Monthly Archives: June 2016

Artists of the Mind

“What sculpture is to a block of marble, education is to a human soul.”

Joseph Addison (1672-1719) As quote in Spectator (1711)

Excerpted from: Howe, Randy, ed. The Quotable Teacher. Guilford, CT: The Lyons Press, 2003.

The Intellectual Devotional Series

Several years ago, while I was engaged with my final go-around with the Book of the Month Club, I took a chance on a title that sounded interesting: The Intellectual Devotional Modern Culture. The book’s title is about as exact a description of its contents as I’ve ever seen. First, it contains daily devotionals, just like the religious books that serve as part of its namesake, for each of the 365 days of the year; second, each entry–which I should mention are stylishly written and cogently edited–addressed a topic in modern culture.

Reading its daily entries, it didn’t take me long to understand that these readings, particularly those on athletes and pop music stars, would serve well as reading work for the struggling and alienated learners in my classroom. I broke the spine of the book and began separating pages to scan into my computer and save for future use. At the same time, I started writing reading comprehension worksheets to accompany these readings.

Moreover, I soon discovered that the authors of my book, David S. Kidder and Noah Oppenheim had in fact published a series of five Intellectual Devotional books. It didn’t take me long to buy the rest of the series and begin developing curricular materials from them keyed to various topics in the high school course of study. At this point, I have several hundred readings and worksheets that I’ve developed from these excellent books.

I recently wrote the authors of these books to seek permission to post some of their readings on Mark’s Text Terminal–particularly those I have rendered in typescript, so that teachers who work with struggling readers might edit them for those students. I have yet to hear back from them, but hope springs eternal, I guess. The good news is that all five books remain in print in durable hardcover editions. You can order them from your preferred bookseller (which I hope is local and independent, if I may presume to say so).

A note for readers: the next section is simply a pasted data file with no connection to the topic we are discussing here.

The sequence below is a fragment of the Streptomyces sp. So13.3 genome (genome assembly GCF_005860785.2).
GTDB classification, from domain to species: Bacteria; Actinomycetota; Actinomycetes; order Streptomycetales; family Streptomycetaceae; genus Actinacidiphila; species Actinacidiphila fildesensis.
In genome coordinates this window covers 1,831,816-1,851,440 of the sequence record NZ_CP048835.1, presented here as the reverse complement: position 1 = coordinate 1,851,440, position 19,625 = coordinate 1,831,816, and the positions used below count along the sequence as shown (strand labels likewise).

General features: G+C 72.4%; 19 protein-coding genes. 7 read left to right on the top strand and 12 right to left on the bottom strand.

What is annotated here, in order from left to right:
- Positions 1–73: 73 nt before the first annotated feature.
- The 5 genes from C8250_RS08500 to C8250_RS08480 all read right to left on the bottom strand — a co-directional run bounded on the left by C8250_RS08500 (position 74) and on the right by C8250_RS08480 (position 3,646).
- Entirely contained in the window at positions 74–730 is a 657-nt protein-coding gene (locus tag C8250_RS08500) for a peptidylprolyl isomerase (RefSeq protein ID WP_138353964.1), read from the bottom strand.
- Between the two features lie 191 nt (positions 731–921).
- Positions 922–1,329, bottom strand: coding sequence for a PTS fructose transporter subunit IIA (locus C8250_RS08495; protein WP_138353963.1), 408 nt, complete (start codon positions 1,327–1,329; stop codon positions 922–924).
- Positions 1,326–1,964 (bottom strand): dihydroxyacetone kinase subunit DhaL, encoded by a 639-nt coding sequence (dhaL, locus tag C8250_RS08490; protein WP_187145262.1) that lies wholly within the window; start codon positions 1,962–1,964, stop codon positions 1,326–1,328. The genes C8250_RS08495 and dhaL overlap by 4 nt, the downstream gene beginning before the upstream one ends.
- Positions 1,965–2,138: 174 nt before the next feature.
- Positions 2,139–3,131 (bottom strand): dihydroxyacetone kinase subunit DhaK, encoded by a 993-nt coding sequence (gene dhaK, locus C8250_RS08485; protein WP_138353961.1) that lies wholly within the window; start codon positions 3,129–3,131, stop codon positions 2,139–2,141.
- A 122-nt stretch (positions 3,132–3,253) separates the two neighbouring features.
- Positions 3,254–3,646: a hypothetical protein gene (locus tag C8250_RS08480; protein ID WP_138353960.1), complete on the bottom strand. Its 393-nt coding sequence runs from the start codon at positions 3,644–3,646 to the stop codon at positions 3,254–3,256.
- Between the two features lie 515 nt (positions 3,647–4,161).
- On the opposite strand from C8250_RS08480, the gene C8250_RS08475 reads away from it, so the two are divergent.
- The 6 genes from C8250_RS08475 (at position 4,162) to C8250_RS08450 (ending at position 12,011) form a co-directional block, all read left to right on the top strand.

From time to time, outside The Weekly Text, I’ll publish here my worksheets to accompany the readings in The Intellectual Devotional books. To that end, here’s a reading comprehension worksheet on Michelangelo from the book I call, for file-coding purposes, The Intellectual Devotional Basic, so called because it has no subtitle, and is simply called The Intellectual Devotional (the subtitles for the other four books are the aforementioned Modern Culture, as well as HealthBiographies, and American History).

As always, I hope you find this useful. If you do, I’d like to hear how these kinds of readings and worksheet work in your classroom, particularly if you adapt them for struggling or alienated learners.

Post Scriptum: Here is the reading that accompanies this worksheet on Michelangelo, which I posted at a user’s request in October of 2017.

Addendum: I’ve posted these in the About Posts & Texts page, but I want to put them here as well. As I mentioned, there are five volumes of The Intellectual Devotional series and I’ve prepared reading and worksheet templates in Microsoft Word (so you can alter them to your needs) for all five books. So, here are the templates: The first set is from the general book (which I have called, for my purposes of file management, “Basic”), simply titled The Intellectual Devotional.  Here are templates for preparing materials from the American History volume. Next up is the set of four templates work with the Biographies volume. Here are the four templates for the Health volume. For the Modern Culture volume (the first of these I bought, incidentally, and a book full of high-interest material that I recognized had great potential for designing short reading and comprehension exercises for struggling learners, especially those with short attention spans), here are yet another four templates for readings and worksheets. Finally, here is the bibliography of all five titles for copying and pasting citations, or whatever else you might need it to do.


The Weekly Text, June 3, 2016: Five Parsing Sentences Worksheets for Nouns

WordPress, whose software drives Mark’s Text Terminal, provides a handy set of tools to help me understand who visits this blog and why. I’ve been particularly interested in the number of users finding their way here from countries outside the United States. If I’m reading the analytical material in my visitors’ log correctly, most people visiting Mark’s Text Terminal from around the world arrive here by using search terms in some variation of “parsing sentences worksheet.”

So, this weeks text is five parsing sentences worksheets for nouns. Over time, I’ll post all of my parsing sentences worksheets; I have five for each part of speech. You may want to take a look at the users manual for parsing sentences worksheets.

If you find typos in these documents, I would appreciate a notification. And, as always, if you find this material useful in your practice, I would be grateful to hear what you think of it. I seek your peer review.